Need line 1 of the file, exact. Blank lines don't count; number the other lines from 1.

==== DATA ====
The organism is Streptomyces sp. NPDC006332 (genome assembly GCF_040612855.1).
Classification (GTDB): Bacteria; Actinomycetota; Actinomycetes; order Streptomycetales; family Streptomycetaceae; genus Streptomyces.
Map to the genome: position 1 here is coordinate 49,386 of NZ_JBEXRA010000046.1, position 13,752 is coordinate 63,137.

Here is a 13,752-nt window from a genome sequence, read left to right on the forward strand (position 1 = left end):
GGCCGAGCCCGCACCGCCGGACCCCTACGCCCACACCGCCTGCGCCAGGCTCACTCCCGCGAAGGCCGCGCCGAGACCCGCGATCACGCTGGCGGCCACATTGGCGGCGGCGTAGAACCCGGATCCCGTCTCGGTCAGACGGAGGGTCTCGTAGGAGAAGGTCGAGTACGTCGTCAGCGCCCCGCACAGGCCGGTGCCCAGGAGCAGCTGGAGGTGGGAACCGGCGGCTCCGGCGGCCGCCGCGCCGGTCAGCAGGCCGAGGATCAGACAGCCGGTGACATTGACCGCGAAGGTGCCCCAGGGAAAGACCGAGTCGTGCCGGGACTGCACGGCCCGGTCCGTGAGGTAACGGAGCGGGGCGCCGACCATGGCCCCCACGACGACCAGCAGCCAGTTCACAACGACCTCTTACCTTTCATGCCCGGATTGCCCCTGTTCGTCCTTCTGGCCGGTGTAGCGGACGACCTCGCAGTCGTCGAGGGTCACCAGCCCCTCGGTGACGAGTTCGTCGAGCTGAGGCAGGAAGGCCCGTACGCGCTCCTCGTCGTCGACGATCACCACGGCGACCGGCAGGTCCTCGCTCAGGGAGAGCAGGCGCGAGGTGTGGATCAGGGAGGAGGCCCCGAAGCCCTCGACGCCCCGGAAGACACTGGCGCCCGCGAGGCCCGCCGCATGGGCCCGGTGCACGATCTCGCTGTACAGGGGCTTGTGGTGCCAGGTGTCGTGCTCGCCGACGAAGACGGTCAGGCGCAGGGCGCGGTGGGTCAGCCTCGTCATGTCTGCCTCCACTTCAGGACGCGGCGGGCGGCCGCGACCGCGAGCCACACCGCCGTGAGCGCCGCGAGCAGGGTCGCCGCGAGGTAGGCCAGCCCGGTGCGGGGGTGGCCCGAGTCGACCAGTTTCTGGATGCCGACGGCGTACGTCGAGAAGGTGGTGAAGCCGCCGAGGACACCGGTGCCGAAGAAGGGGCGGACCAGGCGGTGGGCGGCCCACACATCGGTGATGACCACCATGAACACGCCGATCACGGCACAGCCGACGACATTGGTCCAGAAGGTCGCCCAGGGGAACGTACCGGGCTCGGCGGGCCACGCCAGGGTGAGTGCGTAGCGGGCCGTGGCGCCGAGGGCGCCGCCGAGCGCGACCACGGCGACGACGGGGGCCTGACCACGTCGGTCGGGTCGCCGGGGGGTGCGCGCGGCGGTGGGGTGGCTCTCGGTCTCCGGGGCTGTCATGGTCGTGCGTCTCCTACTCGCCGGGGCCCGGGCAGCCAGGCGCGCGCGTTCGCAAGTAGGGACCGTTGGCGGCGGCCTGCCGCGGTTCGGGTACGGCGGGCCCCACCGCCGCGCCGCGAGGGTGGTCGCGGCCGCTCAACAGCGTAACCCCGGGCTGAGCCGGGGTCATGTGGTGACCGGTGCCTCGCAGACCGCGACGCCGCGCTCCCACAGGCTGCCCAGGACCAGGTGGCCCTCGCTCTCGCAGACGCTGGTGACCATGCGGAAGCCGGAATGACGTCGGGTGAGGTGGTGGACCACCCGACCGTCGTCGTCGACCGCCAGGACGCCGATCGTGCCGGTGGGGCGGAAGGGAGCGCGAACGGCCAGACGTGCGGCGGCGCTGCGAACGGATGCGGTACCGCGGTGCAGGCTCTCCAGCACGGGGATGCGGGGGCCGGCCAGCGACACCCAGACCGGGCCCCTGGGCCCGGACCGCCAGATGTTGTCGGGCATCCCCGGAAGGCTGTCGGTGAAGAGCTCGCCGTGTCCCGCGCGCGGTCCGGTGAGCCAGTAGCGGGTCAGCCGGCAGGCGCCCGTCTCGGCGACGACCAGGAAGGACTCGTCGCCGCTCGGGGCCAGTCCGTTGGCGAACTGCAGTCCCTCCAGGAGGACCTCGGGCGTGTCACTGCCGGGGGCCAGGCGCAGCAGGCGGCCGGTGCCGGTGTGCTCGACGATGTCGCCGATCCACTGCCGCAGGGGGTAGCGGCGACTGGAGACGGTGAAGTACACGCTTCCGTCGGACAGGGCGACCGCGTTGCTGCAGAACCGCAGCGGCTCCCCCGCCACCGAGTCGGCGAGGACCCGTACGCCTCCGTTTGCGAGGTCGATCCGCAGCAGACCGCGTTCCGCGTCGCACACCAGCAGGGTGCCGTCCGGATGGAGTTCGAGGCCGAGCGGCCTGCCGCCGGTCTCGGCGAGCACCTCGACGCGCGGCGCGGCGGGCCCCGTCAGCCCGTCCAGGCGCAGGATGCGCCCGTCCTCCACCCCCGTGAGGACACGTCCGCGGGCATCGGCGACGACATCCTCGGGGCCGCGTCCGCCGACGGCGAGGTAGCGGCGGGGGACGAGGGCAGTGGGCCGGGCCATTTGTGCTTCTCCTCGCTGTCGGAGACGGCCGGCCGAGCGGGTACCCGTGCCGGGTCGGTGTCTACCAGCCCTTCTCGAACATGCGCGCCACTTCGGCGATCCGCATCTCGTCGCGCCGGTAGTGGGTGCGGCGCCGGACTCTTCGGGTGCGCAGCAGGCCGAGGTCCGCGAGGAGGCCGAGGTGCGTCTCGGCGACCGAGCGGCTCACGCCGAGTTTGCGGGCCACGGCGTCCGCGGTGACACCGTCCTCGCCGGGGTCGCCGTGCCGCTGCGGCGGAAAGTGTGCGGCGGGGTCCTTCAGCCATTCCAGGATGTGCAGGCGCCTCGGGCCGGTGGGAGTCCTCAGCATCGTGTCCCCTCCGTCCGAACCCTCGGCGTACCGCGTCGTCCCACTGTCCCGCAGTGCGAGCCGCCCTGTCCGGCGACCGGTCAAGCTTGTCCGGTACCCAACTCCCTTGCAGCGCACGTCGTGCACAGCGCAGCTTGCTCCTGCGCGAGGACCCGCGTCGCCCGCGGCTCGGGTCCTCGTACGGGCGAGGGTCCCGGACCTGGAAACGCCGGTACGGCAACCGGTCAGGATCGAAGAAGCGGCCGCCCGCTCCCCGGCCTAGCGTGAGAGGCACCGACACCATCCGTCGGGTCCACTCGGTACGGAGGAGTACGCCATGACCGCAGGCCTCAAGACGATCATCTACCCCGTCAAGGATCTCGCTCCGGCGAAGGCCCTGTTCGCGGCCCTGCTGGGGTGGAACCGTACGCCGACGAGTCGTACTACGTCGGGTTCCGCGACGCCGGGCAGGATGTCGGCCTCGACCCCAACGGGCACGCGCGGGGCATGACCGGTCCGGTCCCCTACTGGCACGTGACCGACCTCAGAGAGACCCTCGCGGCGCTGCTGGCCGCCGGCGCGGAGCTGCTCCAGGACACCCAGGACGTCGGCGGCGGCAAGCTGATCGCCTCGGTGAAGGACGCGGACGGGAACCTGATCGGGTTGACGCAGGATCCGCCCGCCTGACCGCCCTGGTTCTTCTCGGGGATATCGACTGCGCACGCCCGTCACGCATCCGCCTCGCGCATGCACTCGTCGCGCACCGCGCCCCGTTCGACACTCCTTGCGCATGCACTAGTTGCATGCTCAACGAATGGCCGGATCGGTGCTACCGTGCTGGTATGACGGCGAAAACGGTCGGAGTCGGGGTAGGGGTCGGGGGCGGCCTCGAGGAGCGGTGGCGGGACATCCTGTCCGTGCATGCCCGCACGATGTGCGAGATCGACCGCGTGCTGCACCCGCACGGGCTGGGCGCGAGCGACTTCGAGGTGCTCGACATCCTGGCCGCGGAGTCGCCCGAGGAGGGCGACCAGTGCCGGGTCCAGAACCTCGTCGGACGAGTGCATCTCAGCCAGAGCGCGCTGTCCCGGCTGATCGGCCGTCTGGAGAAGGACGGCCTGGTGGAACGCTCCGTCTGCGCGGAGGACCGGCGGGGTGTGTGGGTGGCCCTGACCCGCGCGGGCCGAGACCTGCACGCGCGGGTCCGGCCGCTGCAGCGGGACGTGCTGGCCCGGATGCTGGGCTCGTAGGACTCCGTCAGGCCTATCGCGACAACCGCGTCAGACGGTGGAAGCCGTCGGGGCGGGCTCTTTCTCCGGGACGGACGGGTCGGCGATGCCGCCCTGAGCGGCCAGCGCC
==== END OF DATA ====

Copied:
The organism is Streptomyces sp. NPDC006332 (genome assembly GCF_040612855.1).